Before we did any of that, we spent two days in these cars, driving them on normal roads, at normal speeds. And the more time we spent in them, the more obvious the differences between them became. The GT-R’s ride has always been an issue, but now that Porsche has made the Turbo so much more refined as an everyday prospect, the Nissan seems noisier than ever. Jump from the soothing surroundings of the Audi and then drive the GT-R along a motorway for any period of time and you’ll be stunned at how uncouth the Nissan seems. And the same thing happens, albeit to a lesser degree, when you swap between it and the 911. The GT-R’s tyres emit massively more rumble than the others at a steady motorway cruise, its bodywork appears to generate more wind noise and the ride quality is borderline dreadful by comparison. It’s a mark of how far Porsche has improved the Turbo that it doesn’t feel a whole lot less refined than the Audi on give-and-take roads, motorways especially. The flipside, of course, is what the GT-R can do when the roads open up and you can exploit its potential more clearly. That’s the point at which it comes alive in a way that is always mindboggling, no matter how many times you’ve experienced it before. The level of traction, grip and raw acceleration that the GT-R can summon the moment you ask it to deliver is never less than outrageous. In third gear under full acceleration, you feel inclined to ◊

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New 911 Turbo vs rivals | Comparison

the GT-R’ ‘The Porsche is much easier, faster and friendlier to drive in the wet than

‘The Nissan corners in the wet as if it is driving around the edge of a coin’

‘You can have huge amounts of fun in the R8 without venturing too near

the edge’

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‘In theory the perfect car would be the Audi, fitted with the Nissan’s gearbox and the 911’s brakes’

much-improved 911 Turbo has decent, even polite road manners

gT-R is too stiff for damp roads; it demands a cautious approach

R8 remains friendly and supremely well balanced, even in the wet

gT-R’s stunning bang for the buck makes up for its cruder manners

WHAT’LL IT DO, MISTER? We not only timed these cars on a flying lap around Castle Combe (nissan 1min 14.6sec, Porsche 1:14.9, Audi 1:15.5), but we also did some acceleration runs, just to see which was quickest in a straight line. The results were somewhat startling, particularly in the case of the 911 Turbo. With each car sitting on the grid as if it were about to begin a race — at the very beginning of the start/finish straight — we simply did an acceleration test up to whatever speed they could hit before braking for Quarry corner. neither the gT-R nor the R8 has a launch control system, so in both cases we just drove off the line and changed gear at the appropriate time. The gT-R did 0-100km/h in 4.0sec, 0-160km/h in 9.0sec and reached 220km/h before Quarry. The R8, by comparison, hit 100km/h in 3.9sec, 160km/h in 8.8sec and got to 224km/h before Quarry. And then we did the same thing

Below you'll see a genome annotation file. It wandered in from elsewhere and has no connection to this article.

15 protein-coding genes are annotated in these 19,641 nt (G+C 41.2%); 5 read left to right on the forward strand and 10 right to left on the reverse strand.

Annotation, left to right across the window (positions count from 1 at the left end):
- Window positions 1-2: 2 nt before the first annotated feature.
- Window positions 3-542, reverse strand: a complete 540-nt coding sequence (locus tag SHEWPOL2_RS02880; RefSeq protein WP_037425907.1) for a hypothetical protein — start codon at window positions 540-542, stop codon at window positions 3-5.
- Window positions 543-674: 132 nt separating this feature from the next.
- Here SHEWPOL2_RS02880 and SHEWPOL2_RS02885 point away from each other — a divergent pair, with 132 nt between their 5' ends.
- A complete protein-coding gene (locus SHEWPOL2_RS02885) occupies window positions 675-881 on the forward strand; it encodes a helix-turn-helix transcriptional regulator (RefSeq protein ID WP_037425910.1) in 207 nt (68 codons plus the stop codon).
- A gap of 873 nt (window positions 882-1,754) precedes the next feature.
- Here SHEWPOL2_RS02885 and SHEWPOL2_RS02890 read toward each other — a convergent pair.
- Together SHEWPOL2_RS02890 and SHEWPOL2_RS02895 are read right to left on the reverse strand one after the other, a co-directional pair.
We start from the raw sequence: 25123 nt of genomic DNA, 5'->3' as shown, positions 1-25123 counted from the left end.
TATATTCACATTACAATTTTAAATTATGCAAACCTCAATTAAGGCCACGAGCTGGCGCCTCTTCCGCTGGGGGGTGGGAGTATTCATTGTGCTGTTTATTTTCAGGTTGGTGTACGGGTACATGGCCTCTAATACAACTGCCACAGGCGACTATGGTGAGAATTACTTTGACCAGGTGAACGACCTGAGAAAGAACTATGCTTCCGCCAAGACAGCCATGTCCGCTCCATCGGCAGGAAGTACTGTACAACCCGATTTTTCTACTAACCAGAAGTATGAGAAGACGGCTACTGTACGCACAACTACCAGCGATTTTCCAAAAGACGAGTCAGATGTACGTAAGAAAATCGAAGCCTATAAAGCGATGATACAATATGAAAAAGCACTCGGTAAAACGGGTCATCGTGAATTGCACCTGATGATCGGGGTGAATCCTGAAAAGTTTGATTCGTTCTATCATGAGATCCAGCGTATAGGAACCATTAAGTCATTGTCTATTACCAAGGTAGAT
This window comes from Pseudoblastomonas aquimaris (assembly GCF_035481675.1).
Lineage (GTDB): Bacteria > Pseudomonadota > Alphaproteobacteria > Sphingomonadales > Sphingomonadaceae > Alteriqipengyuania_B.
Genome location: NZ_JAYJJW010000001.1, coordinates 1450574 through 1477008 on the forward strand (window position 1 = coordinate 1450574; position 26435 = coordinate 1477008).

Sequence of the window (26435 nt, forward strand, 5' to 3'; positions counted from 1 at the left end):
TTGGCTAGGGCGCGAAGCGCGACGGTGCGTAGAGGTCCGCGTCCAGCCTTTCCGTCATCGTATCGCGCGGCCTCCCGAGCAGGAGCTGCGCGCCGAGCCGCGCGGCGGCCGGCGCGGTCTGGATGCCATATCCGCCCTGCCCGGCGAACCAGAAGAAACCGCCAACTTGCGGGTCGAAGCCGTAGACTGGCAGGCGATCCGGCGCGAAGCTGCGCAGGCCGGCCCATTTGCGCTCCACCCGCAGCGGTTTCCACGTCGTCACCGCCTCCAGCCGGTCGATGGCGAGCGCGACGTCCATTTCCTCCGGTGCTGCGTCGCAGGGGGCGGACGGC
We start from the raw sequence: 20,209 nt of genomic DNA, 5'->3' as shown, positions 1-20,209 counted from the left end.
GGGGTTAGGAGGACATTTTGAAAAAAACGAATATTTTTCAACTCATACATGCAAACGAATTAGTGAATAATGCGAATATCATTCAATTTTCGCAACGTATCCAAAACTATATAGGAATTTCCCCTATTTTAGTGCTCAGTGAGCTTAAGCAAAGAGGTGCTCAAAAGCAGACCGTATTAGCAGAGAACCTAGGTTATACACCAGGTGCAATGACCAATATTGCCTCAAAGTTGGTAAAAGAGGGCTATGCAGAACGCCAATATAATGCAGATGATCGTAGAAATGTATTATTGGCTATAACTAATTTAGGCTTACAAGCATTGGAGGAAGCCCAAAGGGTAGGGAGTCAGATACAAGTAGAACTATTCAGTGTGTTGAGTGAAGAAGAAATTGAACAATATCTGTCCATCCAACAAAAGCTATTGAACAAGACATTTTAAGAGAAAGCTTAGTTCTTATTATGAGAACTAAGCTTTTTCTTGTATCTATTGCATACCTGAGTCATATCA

Quarry Corner The Esses Bobbies

gT-R

Lap time

0-100

0-160

Top speed

1min 14.6sec

4.0sec

9.0sec

220km/h

911 Turbo

1min 14.9sec

3.2sec

7.1sec

229km/h

R8

1min 15.5sec

3.9sec

9.0sec

224km/h

in the 911, with the extra benefit of its optional launch control program which, in theory, allows the Turbo to produce the perfect wheelspin getaway. The figures were startling. To 100km/h the 911 recorded 3.2sec, identical to the time we recorded

on the mcLaren f1 and now the equal fastest 0-100km/h time we’ve ever recorded on a road car. To 160 it took 7.1sec and before Quarry it reached 229km/h. Those are not bad stats for a standard production road car. not bad at all.

∆ look in the rear-view mirror, just to see if the road is still in one piece. It feels that manic. Except that nowadays the 911 Turbo can produce equally crazed tricks across a quiet, empty Welsh mountain road, as can the V10 Audi R8. Which means the GT-R’s ability to destroy anything that stands in its path is no longer quite so obvious. The Audi doesn’t steer quite as sweetly as the 911 and its manual gearbox is a genuine hindrance compared with the speedier, more efficient DSG transmissions of the other two. But the fact is, it’s quick enough to stay with either of the other cars, even if they’re being driven properly. And its thundering V10 soundtrack absolutely annihilates any noise that the Porsche and Nissan would care to make. So as we headed to Castle Combe to settle the argument once and for all, an order was already beginning to form. The R8, we all agreed, was the most pleasant car to live with day in, day out, followed closely by the much-improved 911, with the GT-R a surprisingly distant third. But from a “how much fun can you have with your clothes on” perspective, the GT-R and 911 were half a step ahead of the Audi, despite the R8 having enough pure pace to keep up. Remove their asking prices from the equation and the

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New 911 Turbo vs rivals | Comparison

RETuRn Of THE kIng

AUdi R8 V10

From $95,300 4.0sec 310km/h 10.3L/100km (combined) 295g/km 1740kg

From $143,000 3.9sec 315km/h 11.4L/100km (combined) 327g/km 1625kg

engine

Engine layout

6 cyls horizontally opposed, 3800cc, twin-turbo, petrol Installation Rear, longitudinal, 4WD Power 493bhp at 6000rpm Torque 650Nm at 1950-5000rpm Power to weight 309bhp per tonne Specific output 130bhp per litre Compression ratio 9.8:1 Gearbox 7-spd dual-clutch automated manual

V6, 3799cc, twin-turbo, petrol Front, longitudinal, 4WD 478bhp at 6400rpm 587Nm at 3200-5200rpm 275bhp per tonne 126bhp per litre 9:1 6-spd dual-clutch automated manual